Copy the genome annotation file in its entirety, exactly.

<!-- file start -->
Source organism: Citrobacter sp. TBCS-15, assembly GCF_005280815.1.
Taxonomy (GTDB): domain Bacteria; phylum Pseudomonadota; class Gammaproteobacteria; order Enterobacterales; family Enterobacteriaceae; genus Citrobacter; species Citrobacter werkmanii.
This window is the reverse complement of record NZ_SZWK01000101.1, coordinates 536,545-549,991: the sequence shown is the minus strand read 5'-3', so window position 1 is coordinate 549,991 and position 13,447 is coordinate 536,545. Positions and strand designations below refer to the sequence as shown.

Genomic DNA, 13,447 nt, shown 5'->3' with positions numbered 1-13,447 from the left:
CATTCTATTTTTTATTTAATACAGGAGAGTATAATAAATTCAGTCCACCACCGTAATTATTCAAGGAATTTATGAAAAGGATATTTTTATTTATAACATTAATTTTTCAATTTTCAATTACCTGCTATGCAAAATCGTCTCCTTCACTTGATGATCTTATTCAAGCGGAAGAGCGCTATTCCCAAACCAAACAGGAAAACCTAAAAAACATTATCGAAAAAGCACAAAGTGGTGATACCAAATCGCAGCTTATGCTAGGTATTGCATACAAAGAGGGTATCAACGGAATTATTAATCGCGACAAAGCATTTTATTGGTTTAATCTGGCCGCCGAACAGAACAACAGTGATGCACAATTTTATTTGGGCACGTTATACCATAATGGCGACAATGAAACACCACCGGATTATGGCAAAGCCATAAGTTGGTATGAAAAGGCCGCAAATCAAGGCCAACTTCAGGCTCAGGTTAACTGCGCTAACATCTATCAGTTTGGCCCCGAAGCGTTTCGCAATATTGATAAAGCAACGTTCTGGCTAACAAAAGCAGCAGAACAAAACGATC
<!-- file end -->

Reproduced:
Source organism: Citrobacter sp. TBCS-15, assembly GCF_005280815.1.
Taxonomy (GTDB): domain Bacteria; phylum Pseudomonadota; class Gammaproteobacteria; order Enterobacterales; family Enterobacteriaceae; genus Citrobacter; species Citrobacter werkmanii.
This window is the reverse complement of record NZ_SZWK01000101.1, coordinates 536,545-549,991: the sequence shown is the minus strand read 5'-3', so window position 1 is coordinate 549,991 and position 13,447 is coordinate 536,545. Positions and strand designations below refer to the sequence as shown.

Genomic DNA, 13,447 nt, shown 5'->3' with positions numbered 1-13,447 from the left:
CATTCTATTTTTTATTTAATACAGGAGAGTATAATAAATTCAGTCCACCACCGTAATTATTCAAGGAATTTATGAAAAGGATATTTTTATTTATAACATTAATTTTTCAATTTTCAATTACCTGCTATGCAAAATCGTCTCCTTCACTTGATGATCTTATTCAAGCGGAAGAGCGCTATTCCCAAACCAAACAGGAAAACCTAAAAAACATTATCGAAAAAGCACAAAGTGGTGATACCAAATCGCAGCTTATGCTAGGTATTGCATACAAAGAGGGTATCAACGGAATTATTAATCGCGACAAAGCATTTTATTGGTTTAATCTGGCCGCCGAACAGAACAACAGTGATGCACAATTTTATTTGGGCACGTTATACCATAATGGCGACAATGAAACACCACCGGATTATGGCAAAGCCATAAGTTGGTATGAAAAGGCCGCAAATCAAGGCCAACTTCAGGCTCAGGTTAACTGCGCTAACATCTATCAGTTTGGCCCCGAAGCGTTTCGCAATATTGATAAAGCAACGTTCTGGCTAACAAAAGCAGCAGAACAAAACGATC